“We’ve had some success but unfortunately not enough to say we have any containment,” Florea said.

Elsewhere in the Angeles National Forest, more than 1,600 firefighters working in 102-degree heat had achieved 60 percent containment of a 3.1-square-mile blaze in a canyon above the city of Azusa. No structures were threatened or damaged

“We’re getting a handle on it. It’s just taking a little longer than expected,” said U.S. Forest Service spokeswoman Rachel Mailo.

To the north in the state’s coastal midsection, a nearly 8-square-mile fire threatening Pinnacles National Monument kept 100 homes under evacuation orders near the Monterey County town of Soledad. The blaze, only 15 percent contained, was started by agricultural fireworks used to scare animals away from crops.

In the southern part of Monterey County, firefighters had 100 percent containment of a 5 1/4-square-mile fire that had threatened 20 ranch homes. Gov. Arnold Schwarzenegger declared a state of emergency Friday in Los Angeles and Monterey counties.

“It’s fire season, clearly,” he said. “There’s tremendous amount of heat all over the state.”

A nearly 3 1/2-square-mile fire in Yosemite National Park was 10 percent contained, said staff member Erik Skinrud. The Mariposa County Sheriff’s Office ordered guests and staff at the Yosemite View Lodge, just outside the park’s western gate, to evacuate Friday afternoon due to the fire. People without lodging were offered beds in a shelter in Mariposa staffed by the Red Cross.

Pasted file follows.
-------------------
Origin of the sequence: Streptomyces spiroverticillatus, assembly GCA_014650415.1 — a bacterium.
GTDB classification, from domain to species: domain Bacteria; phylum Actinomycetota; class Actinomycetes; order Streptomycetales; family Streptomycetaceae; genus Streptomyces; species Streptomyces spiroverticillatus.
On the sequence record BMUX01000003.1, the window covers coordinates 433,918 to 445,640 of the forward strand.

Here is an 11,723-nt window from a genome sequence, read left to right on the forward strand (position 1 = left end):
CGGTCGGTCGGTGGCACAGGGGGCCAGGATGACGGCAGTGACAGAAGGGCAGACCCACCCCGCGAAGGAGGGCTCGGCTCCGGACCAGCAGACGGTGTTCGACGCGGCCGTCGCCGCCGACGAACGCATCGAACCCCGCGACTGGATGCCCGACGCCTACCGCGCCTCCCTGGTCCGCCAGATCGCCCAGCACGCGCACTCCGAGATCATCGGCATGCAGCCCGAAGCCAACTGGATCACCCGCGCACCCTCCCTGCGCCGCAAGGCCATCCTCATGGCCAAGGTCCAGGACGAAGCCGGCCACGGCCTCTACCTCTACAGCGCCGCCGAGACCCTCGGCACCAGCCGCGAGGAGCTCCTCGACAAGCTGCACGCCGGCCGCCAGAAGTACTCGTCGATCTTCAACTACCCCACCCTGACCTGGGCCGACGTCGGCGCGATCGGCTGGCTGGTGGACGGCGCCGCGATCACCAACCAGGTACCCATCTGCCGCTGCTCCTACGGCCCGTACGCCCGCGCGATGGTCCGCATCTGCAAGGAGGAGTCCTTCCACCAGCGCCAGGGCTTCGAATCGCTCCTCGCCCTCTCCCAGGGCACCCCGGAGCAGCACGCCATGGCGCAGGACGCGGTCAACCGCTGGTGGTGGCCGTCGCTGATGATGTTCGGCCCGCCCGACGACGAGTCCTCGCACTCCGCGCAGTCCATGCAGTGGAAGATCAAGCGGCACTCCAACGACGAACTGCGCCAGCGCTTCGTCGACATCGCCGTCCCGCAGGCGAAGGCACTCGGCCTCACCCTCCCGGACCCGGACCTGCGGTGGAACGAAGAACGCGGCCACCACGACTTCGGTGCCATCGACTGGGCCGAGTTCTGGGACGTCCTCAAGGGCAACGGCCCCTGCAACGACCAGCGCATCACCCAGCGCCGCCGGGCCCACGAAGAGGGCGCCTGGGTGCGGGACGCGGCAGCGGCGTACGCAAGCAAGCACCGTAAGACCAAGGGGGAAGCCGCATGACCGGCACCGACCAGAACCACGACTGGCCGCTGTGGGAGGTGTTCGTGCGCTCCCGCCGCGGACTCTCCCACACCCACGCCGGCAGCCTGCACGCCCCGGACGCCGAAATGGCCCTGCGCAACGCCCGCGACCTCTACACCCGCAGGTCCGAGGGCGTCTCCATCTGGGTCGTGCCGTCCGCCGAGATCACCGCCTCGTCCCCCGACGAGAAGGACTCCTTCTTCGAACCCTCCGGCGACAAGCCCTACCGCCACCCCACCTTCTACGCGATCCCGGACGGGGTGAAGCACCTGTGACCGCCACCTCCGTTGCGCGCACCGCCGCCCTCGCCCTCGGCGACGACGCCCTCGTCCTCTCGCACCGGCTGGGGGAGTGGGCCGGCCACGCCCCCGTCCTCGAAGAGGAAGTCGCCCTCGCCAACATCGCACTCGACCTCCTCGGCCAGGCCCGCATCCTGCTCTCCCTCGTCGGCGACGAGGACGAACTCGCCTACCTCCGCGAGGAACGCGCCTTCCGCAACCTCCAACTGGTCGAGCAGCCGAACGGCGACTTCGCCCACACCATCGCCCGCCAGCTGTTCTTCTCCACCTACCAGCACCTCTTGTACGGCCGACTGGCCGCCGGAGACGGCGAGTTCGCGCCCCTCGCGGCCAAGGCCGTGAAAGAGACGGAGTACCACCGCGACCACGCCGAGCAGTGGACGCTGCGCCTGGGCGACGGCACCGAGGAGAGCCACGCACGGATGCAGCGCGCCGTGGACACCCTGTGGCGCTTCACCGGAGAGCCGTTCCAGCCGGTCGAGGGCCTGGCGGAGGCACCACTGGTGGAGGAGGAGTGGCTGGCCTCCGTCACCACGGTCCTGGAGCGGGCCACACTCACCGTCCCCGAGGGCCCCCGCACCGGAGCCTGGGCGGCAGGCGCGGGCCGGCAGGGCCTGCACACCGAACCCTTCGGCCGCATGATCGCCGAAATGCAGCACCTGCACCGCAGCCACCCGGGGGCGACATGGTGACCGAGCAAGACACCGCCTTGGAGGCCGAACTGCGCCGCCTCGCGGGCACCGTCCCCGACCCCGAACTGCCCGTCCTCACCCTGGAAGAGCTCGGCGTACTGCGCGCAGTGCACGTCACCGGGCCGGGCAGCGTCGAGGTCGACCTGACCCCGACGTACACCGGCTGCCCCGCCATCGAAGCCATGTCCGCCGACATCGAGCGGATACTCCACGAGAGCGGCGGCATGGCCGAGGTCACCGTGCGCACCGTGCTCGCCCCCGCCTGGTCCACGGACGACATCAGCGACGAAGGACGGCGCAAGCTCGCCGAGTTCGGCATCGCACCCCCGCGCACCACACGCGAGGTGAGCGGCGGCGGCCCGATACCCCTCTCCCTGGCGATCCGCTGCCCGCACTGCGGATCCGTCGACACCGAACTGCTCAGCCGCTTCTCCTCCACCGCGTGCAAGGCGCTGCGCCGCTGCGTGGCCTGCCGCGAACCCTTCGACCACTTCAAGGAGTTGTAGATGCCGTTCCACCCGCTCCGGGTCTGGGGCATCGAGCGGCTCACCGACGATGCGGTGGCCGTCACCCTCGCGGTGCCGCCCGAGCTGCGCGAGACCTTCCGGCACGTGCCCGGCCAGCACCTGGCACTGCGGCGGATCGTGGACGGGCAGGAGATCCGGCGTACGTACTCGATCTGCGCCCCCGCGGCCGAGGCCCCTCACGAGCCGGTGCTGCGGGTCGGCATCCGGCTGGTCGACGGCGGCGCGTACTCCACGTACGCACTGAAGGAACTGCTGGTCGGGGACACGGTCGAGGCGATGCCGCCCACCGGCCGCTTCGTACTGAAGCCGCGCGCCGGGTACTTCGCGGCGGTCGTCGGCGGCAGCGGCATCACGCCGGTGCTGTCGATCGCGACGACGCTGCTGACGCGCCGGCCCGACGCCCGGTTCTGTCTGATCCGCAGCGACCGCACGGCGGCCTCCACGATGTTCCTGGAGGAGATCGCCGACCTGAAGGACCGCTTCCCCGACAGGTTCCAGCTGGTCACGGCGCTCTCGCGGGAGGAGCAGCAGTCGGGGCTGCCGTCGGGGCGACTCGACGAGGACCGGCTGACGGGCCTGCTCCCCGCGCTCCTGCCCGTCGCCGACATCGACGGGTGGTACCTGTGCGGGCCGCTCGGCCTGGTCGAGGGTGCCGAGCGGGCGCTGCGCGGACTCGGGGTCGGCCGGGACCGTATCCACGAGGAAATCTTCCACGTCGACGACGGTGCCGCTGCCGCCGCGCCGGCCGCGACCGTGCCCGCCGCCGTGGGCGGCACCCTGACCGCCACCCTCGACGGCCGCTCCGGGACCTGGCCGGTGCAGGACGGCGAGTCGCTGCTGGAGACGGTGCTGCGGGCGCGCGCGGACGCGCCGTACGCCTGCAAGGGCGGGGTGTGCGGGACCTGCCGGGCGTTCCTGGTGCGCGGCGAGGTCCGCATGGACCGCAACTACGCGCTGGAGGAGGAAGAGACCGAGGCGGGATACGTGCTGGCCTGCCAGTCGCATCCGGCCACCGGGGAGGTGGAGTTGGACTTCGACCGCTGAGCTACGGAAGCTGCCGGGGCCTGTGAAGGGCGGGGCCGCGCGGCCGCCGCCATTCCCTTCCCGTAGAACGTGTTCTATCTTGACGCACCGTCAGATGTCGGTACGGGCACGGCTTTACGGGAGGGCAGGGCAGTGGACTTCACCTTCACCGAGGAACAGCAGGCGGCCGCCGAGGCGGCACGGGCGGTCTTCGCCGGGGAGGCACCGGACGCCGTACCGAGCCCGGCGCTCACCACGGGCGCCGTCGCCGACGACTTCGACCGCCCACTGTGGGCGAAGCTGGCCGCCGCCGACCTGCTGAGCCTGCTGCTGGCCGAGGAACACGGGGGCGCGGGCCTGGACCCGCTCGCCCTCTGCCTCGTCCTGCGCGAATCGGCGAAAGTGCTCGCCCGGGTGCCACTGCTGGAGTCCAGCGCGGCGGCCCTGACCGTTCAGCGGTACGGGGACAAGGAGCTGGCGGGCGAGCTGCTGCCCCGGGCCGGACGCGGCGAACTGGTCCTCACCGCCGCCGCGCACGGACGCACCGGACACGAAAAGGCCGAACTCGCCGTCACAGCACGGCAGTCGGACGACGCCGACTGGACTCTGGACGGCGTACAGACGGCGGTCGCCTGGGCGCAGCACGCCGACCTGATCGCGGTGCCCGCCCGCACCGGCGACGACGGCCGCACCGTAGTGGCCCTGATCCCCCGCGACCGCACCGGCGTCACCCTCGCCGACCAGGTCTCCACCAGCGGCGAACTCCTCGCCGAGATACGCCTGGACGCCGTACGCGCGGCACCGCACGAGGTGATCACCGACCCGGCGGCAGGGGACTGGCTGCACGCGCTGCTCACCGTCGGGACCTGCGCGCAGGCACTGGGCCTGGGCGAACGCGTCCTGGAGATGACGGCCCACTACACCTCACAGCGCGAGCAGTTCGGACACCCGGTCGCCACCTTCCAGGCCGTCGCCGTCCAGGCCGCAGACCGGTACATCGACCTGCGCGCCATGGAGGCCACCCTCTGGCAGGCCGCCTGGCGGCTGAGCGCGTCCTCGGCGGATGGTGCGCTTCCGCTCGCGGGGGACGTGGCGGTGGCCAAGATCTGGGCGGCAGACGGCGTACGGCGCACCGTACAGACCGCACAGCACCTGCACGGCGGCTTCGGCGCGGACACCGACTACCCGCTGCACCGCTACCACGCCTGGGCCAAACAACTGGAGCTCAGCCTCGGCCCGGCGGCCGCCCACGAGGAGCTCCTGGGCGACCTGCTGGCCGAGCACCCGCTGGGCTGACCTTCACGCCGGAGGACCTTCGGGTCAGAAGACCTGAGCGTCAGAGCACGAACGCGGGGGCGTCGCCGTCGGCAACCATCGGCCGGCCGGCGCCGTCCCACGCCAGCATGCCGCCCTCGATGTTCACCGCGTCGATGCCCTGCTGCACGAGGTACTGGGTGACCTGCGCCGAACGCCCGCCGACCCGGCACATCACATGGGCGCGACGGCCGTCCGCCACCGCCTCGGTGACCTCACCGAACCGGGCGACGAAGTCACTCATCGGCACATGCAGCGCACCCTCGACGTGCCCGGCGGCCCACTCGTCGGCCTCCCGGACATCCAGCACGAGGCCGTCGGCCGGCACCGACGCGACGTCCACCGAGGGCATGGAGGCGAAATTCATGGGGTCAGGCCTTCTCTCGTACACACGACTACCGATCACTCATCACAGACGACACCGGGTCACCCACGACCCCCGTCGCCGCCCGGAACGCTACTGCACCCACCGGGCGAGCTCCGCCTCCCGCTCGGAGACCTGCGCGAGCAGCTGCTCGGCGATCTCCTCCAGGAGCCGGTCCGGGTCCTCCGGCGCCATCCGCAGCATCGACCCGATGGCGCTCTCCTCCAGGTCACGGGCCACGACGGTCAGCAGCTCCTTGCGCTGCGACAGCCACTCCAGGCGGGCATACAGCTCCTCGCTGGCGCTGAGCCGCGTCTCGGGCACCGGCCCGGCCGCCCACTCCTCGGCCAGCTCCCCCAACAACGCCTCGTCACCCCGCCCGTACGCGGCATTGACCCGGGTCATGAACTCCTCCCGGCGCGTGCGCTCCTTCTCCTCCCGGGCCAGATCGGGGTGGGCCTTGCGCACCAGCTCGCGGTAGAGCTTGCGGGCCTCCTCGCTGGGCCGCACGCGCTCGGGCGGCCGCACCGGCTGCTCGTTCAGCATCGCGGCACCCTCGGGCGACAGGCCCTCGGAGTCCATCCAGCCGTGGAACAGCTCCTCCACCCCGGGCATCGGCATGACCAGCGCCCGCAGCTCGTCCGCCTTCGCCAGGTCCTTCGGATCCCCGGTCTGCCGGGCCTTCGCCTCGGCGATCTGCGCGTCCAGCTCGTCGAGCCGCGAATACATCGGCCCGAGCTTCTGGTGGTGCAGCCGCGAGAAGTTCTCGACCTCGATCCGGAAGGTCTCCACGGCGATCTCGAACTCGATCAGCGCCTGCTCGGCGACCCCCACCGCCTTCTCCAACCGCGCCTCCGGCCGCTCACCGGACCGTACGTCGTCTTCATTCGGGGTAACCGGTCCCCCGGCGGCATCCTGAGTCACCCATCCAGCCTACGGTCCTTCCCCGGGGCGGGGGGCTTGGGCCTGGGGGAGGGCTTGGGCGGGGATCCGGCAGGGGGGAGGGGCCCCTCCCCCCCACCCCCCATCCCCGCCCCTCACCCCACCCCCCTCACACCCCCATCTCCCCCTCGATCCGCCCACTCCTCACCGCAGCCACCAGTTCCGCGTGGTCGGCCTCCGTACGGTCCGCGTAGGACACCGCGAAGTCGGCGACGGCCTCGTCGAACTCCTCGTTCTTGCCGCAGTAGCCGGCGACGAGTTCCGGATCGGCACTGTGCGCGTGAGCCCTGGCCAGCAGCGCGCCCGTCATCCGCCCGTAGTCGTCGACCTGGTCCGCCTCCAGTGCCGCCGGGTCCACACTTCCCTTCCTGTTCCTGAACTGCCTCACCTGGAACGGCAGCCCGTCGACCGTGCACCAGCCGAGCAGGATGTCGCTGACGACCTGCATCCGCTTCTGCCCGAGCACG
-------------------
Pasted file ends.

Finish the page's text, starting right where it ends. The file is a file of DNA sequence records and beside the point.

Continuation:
Residents of the nearby community of El Portal watched as water-dropping helicopters refilled from the Merced River.

Park spokeswoman Kari Cobb said officials closed a campground and a portion of Highway 120, anticipating that the fire would spread north toward Tioga Road, the highest elevation route through the Sierra. The number of firefighters was expected to double over the weekend to 1,000.

Southeast of Los Angeles in Riverside County, a 1 1/2-square-mile fire in the San Bernardino National Forest was 5 percent contained. Temperatures reached 106 degrees in the region. In San Diego County, three fires totaling 1,000 acres burned on the Camp Pendleton Marine base but posed no threat to buildings, Cpl. Gabriela Gonzalez said.